Thursday, October 11, 2012

Voice settings, oral posture

1. I believe that voice setting approach captures “narrow IPA transcription of vowels and consonants”. Broad transcription just keeps the foreign accented vowels and consonants. A french /i/ is not same as American /i/ either. That’s why one should go beyond Adrian’s basic vowel chart. One should be taught cardinal vowels in three different ways: (a) with a fixed jaw setting; (b) with a fixed tongue setting; (c) with both tongue and jaw. Catford’s “A practical introduction to phonetics” talks about developing kinesthesia using these three methods.
2. Dudley Knight talks about “oral posture” in his “Speaking with skill: an introduction to Knight Thompson workout”. In that book, he talks about 9 to 10 parameters that actors should look for when they are doing research on a particular accent. In those 10 parameters, three to four capture the accent in the question. Dudley lists many exercises to develop kinesthesia for tongue, jaw, buccinator, lips. These exercises help one to produce vowels in many configurations. I think TEFL teachers should get certified in Knight Thompson workout, which is aimed for actors.
3. Consonant clusters tell a lot about a particular language. Consonant clusters tell you a combination of C-gestures. These cluster of gestures provide a clue about an optimal configuration of articulators. Constanine Leo Borriossof in his thesis explores on this aspect:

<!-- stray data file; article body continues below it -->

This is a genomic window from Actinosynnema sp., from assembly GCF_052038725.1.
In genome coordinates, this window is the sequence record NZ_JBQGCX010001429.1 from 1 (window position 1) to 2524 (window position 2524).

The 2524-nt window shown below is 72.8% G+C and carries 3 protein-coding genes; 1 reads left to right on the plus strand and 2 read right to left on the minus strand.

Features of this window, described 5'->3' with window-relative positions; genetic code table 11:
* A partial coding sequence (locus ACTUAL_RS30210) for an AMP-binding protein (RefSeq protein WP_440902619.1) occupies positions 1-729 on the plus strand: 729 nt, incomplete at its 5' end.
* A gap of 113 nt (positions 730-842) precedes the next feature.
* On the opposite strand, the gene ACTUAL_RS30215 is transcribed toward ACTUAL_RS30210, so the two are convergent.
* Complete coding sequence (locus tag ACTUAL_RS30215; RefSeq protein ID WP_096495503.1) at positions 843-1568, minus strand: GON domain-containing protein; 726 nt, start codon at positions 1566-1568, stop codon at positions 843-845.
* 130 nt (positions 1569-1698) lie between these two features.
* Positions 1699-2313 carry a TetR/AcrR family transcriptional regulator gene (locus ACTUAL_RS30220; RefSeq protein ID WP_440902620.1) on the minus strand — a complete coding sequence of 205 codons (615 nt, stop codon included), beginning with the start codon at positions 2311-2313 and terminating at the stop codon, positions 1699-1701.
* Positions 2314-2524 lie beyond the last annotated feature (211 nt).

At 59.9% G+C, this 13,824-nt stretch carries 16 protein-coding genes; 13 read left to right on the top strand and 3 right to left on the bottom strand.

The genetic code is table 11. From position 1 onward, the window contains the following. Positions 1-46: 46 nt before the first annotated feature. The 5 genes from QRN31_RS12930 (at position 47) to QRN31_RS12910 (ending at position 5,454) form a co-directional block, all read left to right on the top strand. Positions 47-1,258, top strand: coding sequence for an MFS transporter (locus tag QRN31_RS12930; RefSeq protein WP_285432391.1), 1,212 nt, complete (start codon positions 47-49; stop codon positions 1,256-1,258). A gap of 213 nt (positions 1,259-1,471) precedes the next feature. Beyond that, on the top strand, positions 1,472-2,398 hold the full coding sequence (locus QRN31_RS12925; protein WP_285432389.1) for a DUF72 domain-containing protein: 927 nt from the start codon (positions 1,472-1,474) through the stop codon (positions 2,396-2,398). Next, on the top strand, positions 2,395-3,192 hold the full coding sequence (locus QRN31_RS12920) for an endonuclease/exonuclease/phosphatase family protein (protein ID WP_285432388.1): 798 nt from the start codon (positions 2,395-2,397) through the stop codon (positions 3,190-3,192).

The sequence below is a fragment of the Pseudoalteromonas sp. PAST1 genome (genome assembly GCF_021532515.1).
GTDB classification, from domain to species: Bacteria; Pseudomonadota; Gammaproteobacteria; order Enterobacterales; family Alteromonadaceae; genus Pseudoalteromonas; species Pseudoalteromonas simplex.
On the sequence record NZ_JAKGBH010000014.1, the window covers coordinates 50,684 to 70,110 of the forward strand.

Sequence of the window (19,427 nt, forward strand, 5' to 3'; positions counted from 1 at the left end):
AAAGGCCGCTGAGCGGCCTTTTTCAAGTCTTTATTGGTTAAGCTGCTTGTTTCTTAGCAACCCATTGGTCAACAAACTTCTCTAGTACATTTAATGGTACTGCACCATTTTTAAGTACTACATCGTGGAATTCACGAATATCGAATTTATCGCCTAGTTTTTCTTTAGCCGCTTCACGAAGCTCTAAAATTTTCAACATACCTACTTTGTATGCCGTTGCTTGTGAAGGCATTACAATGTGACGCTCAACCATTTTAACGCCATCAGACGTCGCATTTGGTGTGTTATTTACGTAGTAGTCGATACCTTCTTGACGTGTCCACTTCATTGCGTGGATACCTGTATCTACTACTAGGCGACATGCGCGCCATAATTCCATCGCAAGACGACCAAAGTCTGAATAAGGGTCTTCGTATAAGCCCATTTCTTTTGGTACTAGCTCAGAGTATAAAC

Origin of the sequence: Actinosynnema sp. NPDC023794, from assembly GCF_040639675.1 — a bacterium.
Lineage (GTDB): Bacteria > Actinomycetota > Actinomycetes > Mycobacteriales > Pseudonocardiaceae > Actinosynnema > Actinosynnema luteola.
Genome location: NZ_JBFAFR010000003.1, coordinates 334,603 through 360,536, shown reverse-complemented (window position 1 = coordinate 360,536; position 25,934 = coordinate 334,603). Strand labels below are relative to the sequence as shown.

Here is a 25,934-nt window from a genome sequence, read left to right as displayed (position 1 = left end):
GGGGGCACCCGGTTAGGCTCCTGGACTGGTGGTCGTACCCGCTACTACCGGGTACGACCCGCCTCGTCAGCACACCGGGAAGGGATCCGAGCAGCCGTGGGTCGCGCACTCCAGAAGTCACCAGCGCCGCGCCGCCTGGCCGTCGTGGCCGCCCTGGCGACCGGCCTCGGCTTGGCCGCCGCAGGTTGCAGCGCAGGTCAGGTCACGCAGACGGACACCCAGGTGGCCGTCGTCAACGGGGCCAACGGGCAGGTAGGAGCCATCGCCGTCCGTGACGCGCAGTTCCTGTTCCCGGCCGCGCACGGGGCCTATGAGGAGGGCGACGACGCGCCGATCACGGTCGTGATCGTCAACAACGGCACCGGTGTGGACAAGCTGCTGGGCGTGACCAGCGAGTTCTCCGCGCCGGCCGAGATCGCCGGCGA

4. There is another research program called Articulatory Phonology from Haskins labs. This research program is better than traditional features based approach. This research helps voice settings approach. In fact, Doug Honoroff, a dialect coach as well as a research at Haskins labs, is part of this research program.
5. John Esling talks about pivotal vowel. And Dudley Knight talks about home base. What they are saying is a default configuration of tongue, lips and jaw. That configuration functions as a pivot. All other articulatory gestures are relative to that pivot. Here, one can look at the whole vowel space (not the compressed IPA vowel trapezium). Then locate the home base in that vowel space–and this home base is just a subset of the vowel space. Here, one can look at various features of an accent: GOOSE-fronting; mergers; tensing/raising of vowels; etc.
6. That’s why mastering cardinal vowels in three ways is to necessary to get to the home base. Mimicry does not help one to produce cardinal vowels in three ways. Adrian is selling half-baked mimicry, half-baked since he uses descriptions using lips, jaw and tongue without showing how to develop proprioception and/or kinesthesia of these articulators. Here, Dudley Knight is the master; he does not get into vowels and consonants, but starts with various intrinsic and extrinsic muscles of tongue, muscles of lips, jaw, buccinator, etc. Then give exercises to isolate these muscles. The end result: kinesthesia/proprioception. Once one has developed these skills, producing sounds is darn easy.
7. Since all vowels are dorsal articulations, frequency of diphthongs and vowel sounds (not graphemes, nor phonemes, just phones) also tell about the optimal configuration of various articulators.

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